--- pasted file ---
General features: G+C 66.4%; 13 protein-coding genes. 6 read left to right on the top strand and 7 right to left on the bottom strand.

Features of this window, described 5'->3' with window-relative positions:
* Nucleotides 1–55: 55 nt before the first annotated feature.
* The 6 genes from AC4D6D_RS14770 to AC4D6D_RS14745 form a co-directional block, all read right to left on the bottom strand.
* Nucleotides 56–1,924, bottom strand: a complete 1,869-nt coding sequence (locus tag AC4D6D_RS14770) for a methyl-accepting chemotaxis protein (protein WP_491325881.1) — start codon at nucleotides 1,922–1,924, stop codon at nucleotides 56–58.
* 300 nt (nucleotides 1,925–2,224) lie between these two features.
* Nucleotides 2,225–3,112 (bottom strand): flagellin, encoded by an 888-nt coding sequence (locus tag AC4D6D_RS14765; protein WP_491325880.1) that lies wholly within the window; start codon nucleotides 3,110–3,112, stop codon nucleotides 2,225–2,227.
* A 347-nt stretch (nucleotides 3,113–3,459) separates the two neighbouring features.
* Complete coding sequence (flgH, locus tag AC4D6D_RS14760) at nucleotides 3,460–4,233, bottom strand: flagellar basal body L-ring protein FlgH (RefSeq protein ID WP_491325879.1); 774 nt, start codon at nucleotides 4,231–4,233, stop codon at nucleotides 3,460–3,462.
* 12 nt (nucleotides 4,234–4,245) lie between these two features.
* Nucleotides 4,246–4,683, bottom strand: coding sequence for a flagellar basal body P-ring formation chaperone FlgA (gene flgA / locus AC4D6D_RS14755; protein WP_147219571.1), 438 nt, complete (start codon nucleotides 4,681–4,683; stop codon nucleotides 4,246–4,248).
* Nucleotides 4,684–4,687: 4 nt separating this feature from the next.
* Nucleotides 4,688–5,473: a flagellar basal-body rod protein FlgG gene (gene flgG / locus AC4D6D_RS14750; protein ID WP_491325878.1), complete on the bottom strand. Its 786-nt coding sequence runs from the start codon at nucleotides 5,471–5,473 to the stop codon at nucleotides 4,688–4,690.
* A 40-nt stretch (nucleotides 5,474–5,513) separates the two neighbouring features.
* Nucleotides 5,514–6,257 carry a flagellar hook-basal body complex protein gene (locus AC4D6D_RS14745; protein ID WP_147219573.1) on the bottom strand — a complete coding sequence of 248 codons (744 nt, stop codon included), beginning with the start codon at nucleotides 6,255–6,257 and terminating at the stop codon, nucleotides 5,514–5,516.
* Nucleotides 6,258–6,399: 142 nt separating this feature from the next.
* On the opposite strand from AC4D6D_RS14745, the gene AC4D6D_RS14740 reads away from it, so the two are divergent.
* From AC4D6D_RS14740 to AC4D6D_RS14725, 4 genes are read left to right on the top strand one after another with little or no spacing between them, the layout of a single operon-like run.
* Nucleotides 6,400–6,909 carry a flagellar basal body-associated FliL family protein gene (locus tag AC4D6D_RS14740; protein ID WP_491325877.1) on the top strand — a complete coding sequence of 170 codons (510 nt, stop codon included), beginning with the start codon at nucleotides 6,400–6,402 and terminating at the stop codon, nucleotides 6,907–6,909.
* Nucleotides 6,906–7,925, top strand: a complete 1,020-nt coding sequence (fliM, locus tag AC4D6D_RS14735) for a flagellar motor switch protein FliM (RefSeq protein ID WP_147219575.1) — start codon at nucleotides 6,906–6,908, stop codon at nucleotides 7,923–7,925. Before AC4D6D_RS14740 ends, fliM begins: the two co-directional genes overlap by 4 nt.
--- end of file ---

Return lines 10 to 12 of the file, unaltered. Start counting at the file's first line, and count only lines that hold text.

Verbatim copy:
* 12 nt (nucleotides 4,234–4,245) lie between these two features.
* Nucleotides 4,246–4,683, bottom strand: coding sequence for a flagellar basal body P-ring formation chaperone FlgA (gene flgA / locus AC4D6D_RS14755; protein WP_147219571.1), 438 nt, complete (start codon nucleotides 4,681–4,683; stop codon nucleotides 4,246–4,248).
* Nucleotides 4,684–4,687: 4 nt separating this feature from the next.